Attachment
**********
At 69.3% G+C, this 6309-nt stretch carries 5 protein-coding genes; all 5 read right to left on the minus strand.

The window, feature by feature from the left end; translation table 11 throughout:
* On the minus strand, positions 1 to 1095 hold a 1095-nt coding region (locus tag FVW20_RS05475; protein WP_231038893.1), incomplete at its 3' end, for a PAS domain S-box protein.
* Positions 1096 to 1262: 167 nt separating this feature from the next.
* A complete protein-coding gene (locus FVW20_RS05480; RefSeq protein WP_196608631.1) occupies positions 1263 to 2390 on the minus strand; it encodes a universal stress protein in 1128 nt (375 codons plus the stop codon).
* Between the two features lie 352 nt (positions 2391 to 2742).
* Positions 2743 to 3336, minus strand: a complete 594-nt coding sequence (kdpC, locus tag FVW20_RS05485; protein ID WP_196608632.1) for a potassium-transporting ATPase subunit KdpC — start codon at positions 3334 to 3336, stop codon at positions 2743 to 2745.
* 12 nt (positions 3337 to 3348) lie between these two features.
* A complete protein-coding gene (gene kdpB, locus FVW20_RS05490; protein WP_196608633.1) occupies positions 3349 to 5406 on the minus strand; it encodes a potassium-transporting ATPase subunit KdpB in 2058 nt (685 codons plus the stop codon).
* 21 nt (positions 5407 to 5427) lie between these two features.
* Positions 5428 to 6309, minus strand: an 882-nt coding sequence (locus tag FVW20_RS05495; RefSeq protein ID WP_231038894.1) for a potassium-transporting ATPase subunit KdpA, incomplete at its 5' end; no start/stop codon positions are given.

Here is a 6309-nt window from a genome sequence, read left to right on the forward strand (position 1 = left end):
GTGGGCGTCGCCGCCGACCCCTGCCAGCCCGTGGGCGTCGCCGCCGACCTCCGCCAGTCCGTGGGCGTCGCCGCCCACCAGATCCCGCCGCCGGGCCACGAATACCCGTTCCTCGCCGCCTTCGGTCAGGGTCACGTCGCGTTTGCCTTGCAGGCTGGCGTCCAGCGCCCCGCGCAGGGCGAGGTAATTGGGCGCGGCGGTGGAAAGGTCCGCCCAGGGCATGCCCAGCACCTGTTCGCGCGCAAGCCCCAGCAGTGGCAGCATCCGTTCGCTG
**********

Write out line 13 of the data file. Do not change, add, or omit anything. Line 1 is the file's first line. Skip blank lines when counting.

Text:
GTGGGCGTCGCCGCCGACCCCTGCCAGCCCGTGGGCGTCGCCGCCGACCTCCGCCAGTCCGTGGGCGTCGCCGCCCACCAGATCCCGCCGCCGGGCCACGAATACCCGTTCCTCGCCGCCTTCGGTCAGGGTCACGTCGCGTTTGCCTTGCAGGCTGGCGTCCAGCGCCCCGCGCAGGGCGAGGTAATTGGGCGCGGCGGTGGAAAGGTCCGCCCAGGGCATGCCCAGCACCTGTTCGCGCGCAAGCCCCAGCAGTGGCAGCATCCGTTCGCTG